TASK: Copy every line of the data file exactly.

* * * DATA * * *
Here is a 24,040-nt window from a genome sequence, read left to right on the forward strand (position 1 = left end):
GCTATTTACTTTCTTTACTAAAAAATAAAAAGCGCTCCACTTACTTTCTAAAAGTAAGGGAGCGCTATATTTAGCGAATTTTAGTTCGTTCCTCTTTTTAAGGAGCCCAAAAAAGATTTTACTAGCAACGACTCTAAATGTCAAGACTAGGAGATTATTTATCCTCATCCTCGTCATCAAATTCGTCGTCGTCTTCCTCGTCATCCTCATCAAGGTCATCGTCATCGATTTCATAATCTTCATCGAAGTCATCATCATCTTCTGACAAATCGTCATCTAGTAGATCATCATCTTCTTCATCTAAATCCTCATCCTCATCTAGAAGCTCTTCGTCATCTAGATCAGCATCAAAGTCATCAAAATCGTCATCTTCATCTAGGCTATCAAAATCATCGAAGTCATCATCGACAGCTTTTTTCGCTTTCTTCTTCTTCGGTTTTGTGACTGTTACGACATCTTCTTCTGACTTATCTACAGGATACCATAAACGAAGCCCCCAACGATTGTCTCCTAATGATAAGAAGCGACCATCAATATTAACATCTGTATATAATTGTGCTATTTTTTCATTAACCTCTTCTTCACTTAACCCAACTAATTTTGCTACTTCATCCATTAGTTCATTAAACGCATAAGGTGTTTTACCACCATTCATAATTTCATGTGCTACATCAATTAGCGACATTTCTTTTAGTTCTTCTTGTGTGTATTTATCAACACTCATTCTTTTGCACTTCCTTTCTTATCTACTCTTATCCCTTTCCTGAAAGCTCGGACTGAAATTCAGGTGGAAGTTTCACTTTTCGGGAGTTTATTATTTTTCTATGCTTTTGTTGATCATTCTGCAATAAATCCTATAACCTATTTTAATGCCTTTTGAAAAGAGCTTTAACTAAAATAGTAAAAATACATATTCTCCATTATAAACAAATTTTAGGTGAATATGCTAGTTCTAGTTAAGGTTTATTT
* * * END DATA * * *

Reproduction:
Here is a 24,040-nt window from a genome sequence, read left to right on the forward strand (position 1 = left end):
GCTATTTACTTTCTTTACTAAAAAATAAAAAGCGCTCCACTTACTTTCTAAAAGTAAGGGAGCGCTATATTTAGCGAATTTTAGTTCGTTCCTCTTTTTAAGGAGCCCAAAAAAGATTTTACTAGCAACGACTCTAAATGTCAAGACTAGGAGATTATTTATCCTCATCCTCGTCATCAAATTCGTCGTCGTCTTCCTCGTCATCCTCATCAAGGTCATCGTCATCGATTTCATAATCTTCATCGAAGTCATCATCATCTTCTGACAAATCGTCATCTAGTAGATCATCATCTTCTTCATCTAAATCCTCATCCTCATCTAGAAGCTCTTCGTCATCTAGATCAGCATCAAAGTCATCAAAATCGTCATCTTCATCTAGGCTATCAAAATCATCGAAGTCATCATCGACAGCTTTTTTCGCTTTCTTCTTCTTCGGTTTTGTGACTGTTACGACATCTTCTTCTGACTTATCTACAGGATACCATAAACGAAGCCCCCAACGATTGTCTCCTAATGATAAGAAGCGACCATCAATATTAACATCTGTATATAATTGTGCTATTTTTTCATTAACCTCTTCTTCACTTAACCCAACTAATTTTGCTACTTCATCCATTAGTTCATTAAACGCATAAGGTGTTTTACCACCATTCATAATTTCATGTGCTACATCAATTAGCGACATTTCTTTTAGTTCTTCTTGTGTGTATTTATCAACACTCATTCTTTTGCACTTCCTTTCTTATCTACTCTTATCCCTTTCCTGAAAGCTCGGACTGAAATTCAGGTGGAAGTTTCACTTTTCGGGAGTTTATTATTTTTCTATGCTTTTGTTGATCATTCTGCAATAAATCCTATAACCTATTTTAATGCCTTTTGAAAAGAGCTTTAACTAAAATAGTAAAAATACATATTCTCCATTATAAACAAATTTTAGGTGAATATGCTAGTTCTAGTTAAGGTTTATTT